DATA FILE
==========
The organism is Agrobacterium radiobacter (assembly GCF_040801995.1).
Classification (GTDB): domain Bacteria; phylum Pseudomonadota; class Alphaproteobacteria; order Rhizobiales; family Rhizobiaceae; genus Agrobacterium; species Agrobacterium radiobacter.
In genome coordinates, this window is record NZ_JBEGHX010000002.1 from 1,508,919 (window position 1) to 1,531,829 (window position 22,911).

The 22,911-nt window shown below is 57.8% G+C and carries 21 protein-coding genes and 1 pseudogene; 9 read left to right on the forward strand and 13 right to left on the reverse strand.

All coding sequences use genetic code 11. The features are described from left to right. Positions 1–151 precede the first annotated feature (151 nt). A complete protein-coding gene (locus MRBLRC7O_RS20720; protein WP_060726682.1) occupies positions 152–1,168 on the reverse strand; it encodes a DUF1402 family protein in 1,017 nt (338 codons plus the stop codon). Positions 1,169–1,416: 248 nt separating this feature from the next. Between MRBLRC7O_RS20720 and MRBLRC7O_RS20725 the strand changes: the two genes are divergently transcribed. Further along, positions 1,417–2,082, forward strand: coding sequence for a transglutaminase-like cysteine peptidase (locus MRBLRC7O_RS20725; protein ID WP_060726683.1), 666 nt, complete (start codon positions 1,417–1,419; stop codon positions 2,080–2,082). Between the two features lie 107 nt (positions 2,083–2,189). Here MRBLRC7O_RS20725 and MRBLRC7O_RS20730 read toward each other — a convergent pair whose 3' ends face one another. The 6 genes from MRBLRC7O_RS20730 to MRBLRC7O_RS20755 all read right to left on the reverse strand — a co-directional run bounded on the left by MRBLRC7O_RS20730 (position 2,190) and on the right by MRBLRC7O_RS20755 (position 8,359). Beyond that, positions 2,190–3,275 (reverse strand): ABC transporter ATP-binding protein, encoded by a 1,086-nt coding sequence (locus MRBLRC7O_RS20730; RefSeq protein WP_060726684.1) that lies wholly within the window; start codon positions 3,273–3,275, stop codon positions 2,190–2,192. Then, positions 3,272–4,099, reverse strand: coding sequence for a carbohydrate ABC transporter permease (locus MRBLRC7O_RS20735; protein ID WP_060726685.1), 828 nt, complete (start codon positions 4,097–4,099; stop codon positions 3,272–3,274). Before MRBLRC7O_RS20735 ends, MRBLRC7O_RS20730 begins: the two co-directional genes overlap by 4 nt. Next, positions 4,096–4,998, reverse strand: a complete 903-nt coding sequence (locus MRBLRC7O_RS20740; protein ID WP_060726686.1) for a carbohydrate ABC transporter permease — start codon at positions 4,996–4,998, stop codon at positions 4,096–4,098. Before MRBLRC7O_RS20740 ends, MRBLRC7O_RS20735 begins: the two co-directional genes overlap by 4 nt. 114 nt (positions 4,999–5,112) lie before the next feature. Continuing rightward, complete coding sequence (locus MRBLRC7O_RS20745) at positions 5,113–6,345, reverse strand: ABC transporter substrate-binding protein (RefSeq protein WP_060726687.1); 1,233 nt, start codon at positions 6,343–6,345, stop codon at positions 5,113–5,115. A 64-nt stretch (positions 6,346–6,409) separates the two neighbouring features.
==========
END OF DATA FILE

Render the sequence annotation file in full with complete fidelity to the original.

The organism is Agrobacterium radiobacter (assembly GCF_040801995.1).
Classification (GTDB): domain Bacteria; phylum Pseudomonadota; class Alphaproteobacteria; order Rhizobiales; family Rhizobiaceae; genus Agrobacterium; species Agrobacterium radiobacter.
In genome coordinates, this window is record NZ_JBEGHX010000002.1 from 1,508,919 (window position 1) to 1,531,829 (window position 22,911).

The 22,911-nt window shown below is 57.8% G+C and carries 21 protein-coding genes and 1 pseudogene; 9 read left to right on the forward strand and 13 right to left on the reverse strand.

All coding sequences use genetic code 11. The features are described from left to right. Positions 1–151 precede the first annotated feature (151 nt). A complete protein-coding gene (locus MRBLRC7O_RS20720; protein WP_060726682.1) occupies positions 152–1,168 on the reverse strand; it encodes a DUF1402 family protein in 1,017 nt (338 codons plus the stop codon). Positions 1,169–1,416: 248 nt separating this feature from the next. Between MRBLRC7O_RS20720 and MRBLRC7O_RS20725 the strand changes: the two genes are divergently transcribed. Further along, positions 1,417–2,082, forward strand: coding sequence for a transglutaminase-like cysteine peptidase (locus MRBLRC7O_RS20725; protein ID WP_060726683.1), 666 nt, complete (start codon positions 1,417–1,419; stop codon positions 2,080–2,082). Between the two features lie 107 nt (positions 2,083–2,189). Here MRBLRC7O_RS20725 and MRBLRC7O_RS20730 read toward each other — a convergent pair whose 3' ends face one another. The 6 genes from MRBLRC7O_RS20730 to MRBLRC7O_RS20755 all read right to left on the reverse strand — a co-directional run bounded on the left by MRBLRC7O_RS20730 (position 2,190) and on the right by MRBLRC7O_RS20755 (position 8,359). Beyond that, positions 2,190–3,275 (reverse strand): ABC transporter ATP-binding protein, encoded by a 1,086-nt coding sequence (locus MRBLRC7O_RS20730; RefSeq protein WP_060726684.1) that lies wholly within the window; start codon positions 3,273–3,275, stop codon positions 2,190–2,192. Then, positions 3,272–4,099, reverse strand: coding sequence for a carbohydrate ABC transporter permease (locus MRBLRC7O_RS20735; protein ID WP_060726685.1), 828 nt, complete (start codon positions 4,097–4,099; stop codon positions 3,272–3,274). Before MRBLRC7O_RS20735 ends, MRBLRC7O_RS20730 begins: the two co-directional genes overlap by 4 nt. Next, positions 4,096–4,998, reverse strand: a complete 903-nt coding sequence (locus MRBLRC7O_RS20740; protein ID WP_060726686.1) for a carbohydrate ABC transporter permease — start codon at positions 4,996–4,998, stop codon at positions 4,096–4,098. Before MRBLRC7O_RS20740 ends, MRBLRC7O_RS20735 begins: the two co-directional genes overlap by 4 nt. 114 nt (positions 4,999–5,112) lie before the next feature. Continuing rightward, complete coding sequence (locus MRBLRC7O_RS20745) at positions 5,113–6,345, reverse strand: ABC transporter substrate-binding protein (RefSeq protein WP_060726687.1); 1,233 nt, start codon at positions 6,343–6,345, stop codon at positions 5,113–5,115. A 64-nt stretch (positions 6,346–6,409) separates the two neighbouring features.